Each year I am deeply committed to remembering the events of September 11, 2001. #NeverForget How about you?
This is how I #NeverForget:
1) I read about the events on that fateful day in the book, 102 Minutes: The Unforgettable Story of the Fight to Survive Inside the Twin Towers. 2) I find events in my community that support remembering 9/11. This year I attended a Patriotic Assembly put on by Carnelian Elementary School, one of the schools in the Alta Loma School District where I serve on the school board. 3) I display the American flag on my house. 4) I remember the time I met a 9/11 survivor on an airline flight. Here is that story: “On September 11, 2012, I was traveling and had a wonderful, chance meet-up with a real hero from that day twelve years ago. My family thought I was quite brave especially when you consider that on September 11, 2012 it was the first September 11th to fall on a Tuesday since the original September 11th in 2001. I had no fears however. I could think of no better way to pay my respect and to show how proud I am of America’s resiliency than by flying in an airplane on Patriot’s Day.
On my flight from Salt Lake City to Phoenix , the man sitting across the aisle from me happened to be a survivor; one of the real heroes from 9/11. At first, I thought the gentleman was a flight attendant or even the captain of the plane. He was wearing navy blue slacks and a white, short sleeved shirt with blue patches on the sleeves. He even offered to help me lift my suitcase in to the overhead bin. He just took my suitcase before I could reply and hoisted it above my head. I didn’t think anything out of the ordinary of that act of kindness until I settled in to my seat and actually read the patch on his sleeve: New York City Fire Department. Then it hit me: 9/11, NYFD….this man is not a flight attendant. This man has got to be a 9/11 guy. Being the shy person that I am, I proceeded to ask him, “Were you in 9/11?” and he promptly answered, “Yes, I was.” That was all I needed to hear. I then took this once-in-a-lifetime opportunity to ask him a million questions about his experience and thankfully, he obliged my curiosity.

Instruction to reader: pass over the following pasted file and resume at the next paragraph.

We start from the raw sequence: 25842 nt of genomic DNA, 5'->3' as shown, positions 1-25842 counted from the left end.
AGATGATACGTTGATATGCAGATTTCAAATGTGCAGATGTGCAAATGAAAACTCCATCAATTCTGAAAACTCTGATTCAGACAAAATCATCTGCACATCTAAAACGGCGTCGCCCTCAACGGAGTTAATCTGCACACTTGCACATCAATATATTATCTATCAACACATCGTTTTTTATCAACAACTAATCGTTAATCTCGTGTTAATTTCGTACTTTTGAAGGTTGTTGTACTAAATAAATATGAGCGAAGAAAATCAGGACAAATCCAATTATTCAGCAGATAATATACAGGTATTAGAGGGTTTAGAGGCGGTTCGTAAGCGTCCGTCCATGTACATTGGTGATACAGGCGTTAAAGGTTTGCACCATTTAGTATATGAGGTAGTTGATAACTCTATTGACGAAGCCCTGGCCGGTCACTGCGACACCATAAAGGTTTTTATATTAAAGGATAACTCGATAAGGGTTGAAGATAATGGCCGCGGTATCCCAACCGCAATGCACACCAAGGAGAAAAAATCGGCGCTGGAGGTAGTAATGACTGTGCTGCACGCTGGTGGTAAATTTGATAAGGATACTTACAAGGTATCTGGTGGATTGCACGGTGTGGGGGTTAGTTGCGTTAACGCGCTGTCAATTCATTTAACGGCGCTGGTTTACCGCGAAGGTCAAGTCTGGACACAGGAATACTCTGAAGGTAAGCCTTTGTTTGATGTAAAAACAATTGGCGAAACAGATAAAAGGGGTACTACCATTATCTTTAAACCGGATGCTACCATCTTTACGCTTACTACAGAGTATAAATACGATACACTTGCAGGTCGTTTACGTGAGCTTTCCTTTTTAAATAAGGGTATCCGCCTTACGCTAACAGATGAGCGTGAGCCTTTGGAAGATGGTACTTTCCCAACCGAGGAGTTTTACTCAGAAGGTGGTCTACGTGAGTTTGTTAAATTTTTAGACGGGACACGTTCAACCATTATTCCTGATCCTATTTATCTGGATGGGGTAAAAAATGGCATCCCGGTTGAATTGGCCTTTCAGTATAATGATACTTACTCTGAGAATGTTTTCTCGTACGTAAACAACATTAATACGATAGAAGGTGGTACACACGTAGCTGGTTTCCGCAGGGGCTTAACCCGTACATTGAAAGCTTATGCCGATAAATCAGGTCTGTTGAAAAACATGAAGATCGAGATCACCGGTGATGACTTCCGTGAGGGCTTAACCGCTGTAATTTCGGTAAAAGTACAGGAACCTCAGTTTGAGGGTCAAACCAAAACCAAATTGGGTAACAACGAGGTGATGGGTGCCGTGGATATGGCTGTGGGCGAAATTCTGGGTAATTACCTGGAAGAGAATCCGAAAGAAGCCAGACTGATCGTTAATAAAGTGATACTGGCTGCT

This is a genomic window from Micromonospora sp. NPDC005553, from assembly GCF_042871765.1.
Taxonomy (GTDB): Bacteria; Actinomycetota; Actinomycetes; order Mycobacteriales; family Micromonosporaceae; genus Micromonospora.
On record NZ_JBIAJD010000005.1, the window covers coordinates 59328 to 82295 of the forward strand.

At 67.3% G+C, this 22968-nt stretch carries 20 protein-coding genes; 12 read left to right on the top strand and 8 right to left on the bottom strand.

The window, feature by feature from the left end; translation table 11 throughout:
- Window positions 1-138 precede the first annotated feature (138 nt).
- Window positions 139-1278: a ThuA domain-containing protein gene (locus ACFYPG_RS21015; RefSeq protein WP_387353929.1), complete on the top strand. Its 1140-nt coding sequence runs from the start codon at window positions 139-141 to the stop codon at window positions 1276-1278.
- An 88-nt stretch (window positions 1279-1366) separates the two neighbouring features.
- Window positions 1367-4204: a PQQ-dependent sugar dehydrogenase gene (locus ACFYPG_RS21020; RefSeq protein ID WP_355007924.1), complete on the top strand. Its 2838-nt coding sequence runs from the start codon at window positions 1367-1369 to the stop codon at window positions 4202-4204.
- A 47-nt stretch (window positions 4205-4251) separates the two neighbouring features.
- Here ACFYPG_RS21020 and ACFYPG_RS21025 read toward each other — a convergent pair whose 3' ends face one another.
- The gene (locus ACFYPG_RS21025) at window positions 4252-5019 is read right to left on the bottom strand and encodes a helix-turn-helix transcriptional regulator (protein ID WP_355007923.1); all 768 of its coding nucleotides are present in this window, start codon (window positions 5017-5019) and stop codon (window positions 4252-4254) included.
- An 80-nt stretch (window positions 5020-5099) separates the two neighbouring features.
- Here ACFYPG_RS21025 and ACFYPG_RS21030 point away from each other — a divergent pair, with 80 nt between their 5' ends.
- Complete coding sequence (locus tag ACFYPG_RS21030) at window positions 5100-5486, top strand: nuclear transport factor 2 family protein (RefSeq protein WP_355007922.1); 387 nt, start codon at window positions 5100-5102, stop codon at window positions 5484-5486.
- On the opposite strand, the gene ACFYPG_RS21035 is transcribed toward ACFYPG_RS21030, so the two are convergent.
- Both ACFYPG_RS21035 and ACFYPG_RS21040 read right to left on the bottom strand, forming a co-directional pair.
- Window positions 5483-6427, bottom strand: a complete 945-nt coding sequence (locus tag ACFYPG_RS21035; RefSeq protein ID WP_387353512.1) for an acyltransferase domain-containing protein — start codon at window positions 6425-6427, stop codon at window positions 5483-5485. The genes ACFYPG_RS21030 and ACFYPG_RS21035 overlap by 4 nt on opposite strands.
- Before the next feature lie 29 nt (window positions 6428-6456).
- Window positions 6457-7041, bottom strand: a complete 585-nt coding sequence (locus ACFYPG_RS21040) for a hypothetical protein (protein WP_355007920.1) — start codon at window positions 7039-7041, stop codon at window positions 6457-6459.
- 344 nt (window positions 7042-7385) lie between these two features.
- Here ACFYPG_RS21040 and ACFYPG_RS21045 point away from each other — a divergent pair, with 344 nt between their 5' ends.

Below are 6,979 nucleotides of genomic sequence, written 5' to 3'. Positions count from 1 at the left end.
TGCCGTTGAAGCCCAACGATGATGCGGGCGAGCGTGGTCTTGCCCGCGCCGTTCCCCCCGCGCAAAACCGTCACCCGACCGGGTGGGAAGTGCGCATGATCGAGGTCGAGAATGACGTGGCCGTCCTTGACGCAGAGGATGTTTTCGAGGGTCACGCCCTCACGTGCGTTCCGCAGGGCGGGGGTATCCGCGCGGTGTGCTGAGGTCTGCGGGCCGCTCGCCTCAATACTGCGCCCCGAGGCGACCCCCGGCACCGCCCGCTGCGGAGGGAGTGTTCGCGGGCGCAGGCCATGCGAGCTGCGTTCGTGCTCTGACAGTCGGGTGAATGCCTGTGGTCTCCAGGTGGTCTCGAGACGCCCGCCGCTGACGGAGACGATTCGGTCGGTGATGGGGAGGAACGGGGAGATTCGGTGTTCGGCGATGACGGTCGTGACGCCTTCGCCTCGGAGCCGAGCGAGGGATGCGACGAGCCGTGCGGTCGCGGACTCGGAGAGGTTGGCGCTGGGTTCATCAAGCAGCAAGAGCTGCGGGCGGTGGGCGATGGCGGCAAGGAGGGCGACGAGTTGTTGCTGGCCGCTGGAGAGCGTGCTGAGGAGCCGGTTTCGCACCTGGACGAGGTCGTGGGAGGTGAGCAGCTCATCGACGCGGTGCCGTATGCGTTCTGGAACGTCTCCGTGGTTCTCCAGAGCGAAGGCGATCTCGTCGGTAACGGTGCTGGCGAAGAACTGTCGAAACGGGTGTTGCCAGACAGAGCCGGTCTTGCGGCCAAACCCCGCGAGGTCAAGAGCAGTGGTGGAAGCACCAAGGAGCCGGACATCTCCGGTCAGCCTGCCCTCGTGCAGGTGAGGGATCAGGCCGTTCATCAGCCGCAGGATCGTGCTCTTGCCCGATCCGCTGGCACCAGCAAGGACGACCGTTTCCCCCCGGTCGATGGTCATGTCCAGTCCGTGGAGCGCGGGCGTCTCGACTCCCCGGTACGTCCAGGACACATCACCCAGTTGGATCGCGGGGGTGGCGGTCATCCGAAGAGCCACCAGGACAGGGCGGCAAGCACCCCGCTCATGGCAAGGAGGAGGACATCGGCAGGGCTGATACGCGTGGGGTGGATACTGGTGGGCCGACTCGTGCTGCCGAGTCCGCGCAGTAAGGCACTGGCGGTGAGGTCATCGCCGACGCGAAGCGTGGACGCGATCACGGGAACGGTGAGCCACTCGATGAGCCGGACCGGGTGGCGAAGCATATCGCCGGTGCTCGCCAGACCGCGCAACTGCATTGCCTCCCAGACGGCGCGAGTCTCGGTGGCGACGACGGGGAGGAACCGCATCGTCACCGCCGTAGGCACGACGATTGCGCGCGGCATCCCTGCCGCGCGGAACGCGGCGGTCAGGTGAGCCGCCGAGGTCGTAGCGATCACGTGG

Lt. Joe Torrillo was assigned to Ladder 10, Engine 10, right across the street from the Twin Towers on September 11, 2001. Like the rest of his crew, he was sent to the WTC to perform his duties on that fateful day. He was assigned to the South Tower and when the building came down, he was buried in the rubble. Luckily, he was pulled out but within 20 minutes of the collapse, the building crumbled around him once more and he was buried AGAIN. He truly feels that God had a purpose for him especially since he survived being buried TWICE. (No kidding)
From his ordeal, Lt. Torrillo experienced severe head trauma. His skull collapsed, requiring a steel plate to be inserted on the right side of his head. It took months for him to recover and get his faculties back. He tried several times to go back to work but because of his brain injury, he finally had to retire.To honor his fallen comrades, he now goes around the country giving speeches about his experience. Yesterday, September 11, 2012, he was in Utah and spoke in the morning at Utah Valley University. He was on my flight to Phoenix so that he could continue on to San Diego, California where he was addressing a gathering in San Diego’s Balboa Park later that evening. He was recently invited to go speak to a school in South Africa and he will be traveling there soon to share his message there. In addition to his speaking engagements, he also conducts tours at Ground Zero of the World Trade Center. His left wrist was full of all kinds of bracelets: the rubber “cause” bracelets, a red, white, and blue bracelet plus some rubber bands. I asked him the significance of all those bracelets. He said that often when he gives tours at Ground Zero, when people learn of his story, they give him their “cause” bracelets for him to wear while he works. Lt. Torrillo has a natural, charitable spirit that he is willing to share with strangers. I asked him about his health after 9/11. I’ve heard stories of how people who survived the disaster have lots of issues, especially with breathing due to all the chemicals in the air. (Just yesterday, the news was reporting how the government is finally recognizing the connection of cancer with all the debris from the fallen towers). Lt. Torrillo said his health isn’t that great. Of course, he has his head issues to deal with and when I specifically asked him about his breathing, he said he lost about 60% of his lung capacity. He is a walking miracle. What an honor it was for me to meet Lt. Joe Torrillo, to hear his story, and to be able to personally thank him for his sacrifices that fateful day.”